Aaliyah Raji and Marsha Koda from the IGNITE campaign were sworn in as IU student body president and vice president during the inauguration of the 76th IUSG executive branch Friday. Raji and Koda are the first Black women to hold either of these positions in IU Student Government.
“As proud as I am to be the first, let me remind you that I will certainly not be the last,” Raji said to the audience Friday. “Leadership is inspired by others, and I hope that as we celebrate this history-making moment, it inspires those who look like me to aspire for the same goals or to reach even higher.”
After about an hour of networking among the group of roughly 200 current and former members of IUSG and IU students, faculty and alumni, a myriad of speeches were given, and the oath of office was administered.
Outgoing executive branch members shared words of advice for the next administration and highlighted the accomplishments of the past administration led by former Student Body President and Vice President Kyle Seibert and Bell Pastore, such as leading conversations about sustainability to advocating for women’s health and safety on campus,
Raji and Koda described their experiences of often finding themselves being the only or one of the very few Black students in class. Koda detailed her journey of learning to embrace herself and her culture, and she credits IU for helping her find people who welcomed her.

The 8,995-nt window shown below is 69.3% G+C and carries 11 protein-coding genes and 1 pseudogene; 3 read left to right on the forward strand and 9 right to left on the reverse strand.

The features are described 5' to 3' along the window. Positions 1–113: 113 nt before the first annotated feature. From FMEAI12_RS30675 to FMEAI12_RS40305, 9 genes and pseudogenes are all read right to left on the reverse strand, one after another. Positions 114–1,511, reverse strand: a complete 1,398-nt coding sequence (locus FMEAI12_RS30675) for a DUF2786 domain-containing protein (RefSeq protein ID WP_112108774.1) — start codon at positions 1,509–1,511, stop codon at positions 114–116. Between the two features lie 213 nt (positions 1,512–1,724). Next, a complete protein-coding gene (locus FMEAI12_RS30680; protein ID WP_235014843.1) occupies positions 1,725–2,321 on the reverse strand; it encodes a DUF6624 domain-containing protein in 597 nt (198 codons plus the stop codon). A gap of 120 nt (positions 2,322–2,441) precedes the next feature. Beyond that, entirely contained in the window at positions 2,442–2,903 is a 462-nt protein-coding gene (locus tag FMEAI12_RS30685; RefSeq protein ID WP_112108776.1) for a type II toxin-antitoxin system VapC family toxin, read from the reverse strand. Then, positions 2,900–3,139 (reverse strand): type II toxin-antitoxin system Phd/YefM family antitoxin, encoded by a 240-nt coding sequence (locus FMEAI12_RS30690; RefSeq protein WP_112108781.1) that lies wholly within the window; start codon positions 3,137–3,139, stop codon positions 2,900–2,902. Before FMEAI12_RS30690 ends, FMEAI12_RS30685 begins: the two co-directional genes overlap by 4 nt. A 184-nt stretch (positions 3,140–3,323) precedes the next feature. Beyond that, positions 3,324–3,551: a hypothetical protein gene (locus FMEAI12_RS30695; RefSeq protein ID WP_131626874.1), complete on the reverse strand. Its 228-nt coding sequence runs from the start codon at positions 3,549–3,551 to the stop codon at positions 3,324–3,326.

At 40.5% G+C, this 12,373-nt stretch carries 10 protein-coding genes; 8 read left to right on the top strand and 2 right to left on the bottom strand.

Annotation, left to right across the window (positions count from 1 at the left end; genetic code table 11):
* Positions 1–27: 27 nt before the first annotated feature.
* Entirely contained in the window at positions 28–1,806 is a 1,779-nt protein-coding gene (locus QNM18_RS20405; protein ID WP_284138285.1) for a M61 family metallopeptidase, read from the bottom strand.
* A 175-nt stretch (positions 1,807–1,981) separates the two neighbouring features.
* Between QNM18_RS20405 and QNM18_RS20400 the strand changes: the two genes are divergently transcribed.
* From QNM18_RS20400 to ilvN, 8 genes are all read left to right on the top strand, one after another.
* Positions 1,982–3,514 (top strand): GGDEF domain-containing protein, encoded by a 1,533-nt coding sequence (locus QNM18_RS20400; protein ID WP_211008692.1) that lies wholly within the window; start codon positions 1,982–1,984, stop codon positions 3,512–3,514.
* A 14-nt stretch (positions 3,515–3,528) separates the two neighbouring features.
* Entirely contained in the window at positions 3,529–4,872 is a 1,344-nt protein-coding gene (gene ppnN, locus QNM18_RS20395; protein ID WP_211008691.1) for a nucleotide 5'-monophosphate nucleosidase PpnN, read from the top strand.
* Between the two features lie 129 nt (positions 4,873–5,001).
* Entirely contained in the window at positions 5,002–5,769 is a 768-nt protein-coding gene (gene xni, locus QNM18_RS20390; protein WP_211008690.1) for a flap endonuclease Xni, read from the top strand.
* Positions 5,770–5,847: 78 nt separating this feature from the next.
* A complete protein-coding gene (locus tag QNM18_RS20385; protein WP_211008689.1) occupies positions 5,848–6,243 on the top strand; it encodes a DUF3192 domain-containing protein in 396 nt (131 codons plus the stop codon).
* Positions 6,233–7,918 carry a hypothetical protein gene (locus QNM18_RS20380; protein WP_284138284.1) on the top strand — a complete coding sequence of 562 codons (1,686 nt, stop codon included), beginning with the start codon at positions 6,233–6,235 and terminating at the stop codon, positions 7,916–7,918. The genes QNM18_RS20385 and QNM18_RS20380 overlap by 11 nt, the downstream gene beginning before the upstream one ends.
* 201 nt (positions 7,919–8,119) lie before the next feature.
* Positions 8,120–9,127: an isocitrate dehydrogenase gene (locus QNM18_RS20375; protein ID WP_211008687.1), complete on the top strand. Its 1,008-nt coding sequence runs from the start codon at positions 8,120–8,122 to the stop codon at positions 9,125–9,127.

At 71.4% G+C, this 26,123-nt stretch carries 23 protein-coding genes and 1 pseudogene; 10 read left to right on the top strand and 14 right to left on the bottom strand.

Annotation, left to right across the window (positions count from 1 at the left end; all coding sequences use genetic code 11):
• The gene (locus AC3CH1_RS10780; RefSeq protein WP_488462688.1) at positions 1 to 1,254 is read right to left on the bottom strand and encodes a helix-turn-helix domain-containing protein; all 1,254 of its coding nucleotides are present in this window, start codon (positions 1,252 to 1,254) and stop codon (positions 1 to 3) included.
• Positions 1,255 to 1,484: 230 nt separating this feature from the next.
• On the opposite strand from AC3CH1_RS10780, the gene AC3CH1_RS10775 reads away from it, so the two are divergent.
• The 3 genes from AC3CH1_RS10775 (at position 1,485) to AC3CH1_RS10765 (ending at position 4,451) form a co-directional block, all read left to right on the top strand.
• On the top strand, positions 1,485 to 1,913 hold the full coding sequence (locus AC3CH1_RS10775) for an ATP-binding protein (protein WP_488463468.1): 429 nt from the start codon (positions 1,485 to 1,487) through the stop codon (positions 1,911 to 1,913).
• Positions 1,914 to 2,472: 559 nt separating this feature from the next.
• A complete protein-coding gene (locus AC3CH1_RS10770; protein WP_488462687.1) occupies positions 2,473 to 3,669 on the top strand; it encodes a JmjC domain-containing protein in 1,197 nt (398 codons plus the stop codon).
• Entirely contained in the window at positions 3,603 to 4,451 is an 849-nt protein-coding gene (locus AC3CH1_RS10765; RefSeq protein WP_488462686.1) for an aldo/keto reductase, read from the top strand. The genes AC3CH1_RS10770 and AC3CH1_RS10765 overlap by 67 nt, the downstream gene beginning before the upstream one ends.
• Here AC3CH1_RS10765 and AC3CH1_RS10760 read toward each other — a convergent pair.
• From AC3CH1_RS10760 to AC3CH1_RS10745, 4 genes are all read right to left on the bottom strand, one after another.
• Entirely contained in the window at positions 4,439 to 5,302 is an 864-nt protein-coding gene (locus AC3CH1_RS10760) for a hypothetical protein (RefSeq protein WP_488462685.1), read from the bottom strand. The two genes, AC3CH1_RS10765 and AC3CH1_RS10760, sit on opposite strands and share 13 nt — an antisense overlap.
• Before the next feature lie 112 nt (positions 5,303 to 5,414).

“She met individuals who showed her that fitting in wasn't necessarily changing yourself for other people but finding others whose puzzle piece already fit perfectly with her own,” Koda said about herself.
Raji echoed Koda’s sentiments, emphasizing the power of positive diverse representation and celebrating that IUSG will be led by Black women for the first time in its 75-year history — a fact that was met with multiple standing ovations throughout the evening. Raji outlined some of the IGNITE campaign’s goals for the upcoming year, which include continuing the IUSG emergency contraceptive fund, creating an interfaith prayer space for students and developing a student bus driver program that increases bus route availability and frequency.
IUSG advisors presented awards to multiple students for their work in IUSG: former Chief Justice of the IUSG Supreme Court Brennan Murphy, Parliamentarian David Conarty, Executive Chief of Staff Maddie Zirkle and congressional representative Mary Kiarie. Kiarie, who is also the president of the IU African Students’ Association, received the Parker Powell Award — a scholarship established in support of student activism.
The award is named after William Powell, the first student body president at IU, and Keith Parker, who during his time as student body president from 1970 to 1971, created the Student Legal Services program and demanded the creation of ethnic studies programs.
“Student activism is at the heart of why all of us are here in this room,” Parker said while presenting the award. “Lots of people opened doors for me, and the only way I can pay that debt that I owe them is to keep those doors open for others, particularly those that are concerned about social activism, concerned about making the campus better for all of the students — people who can make a difference.”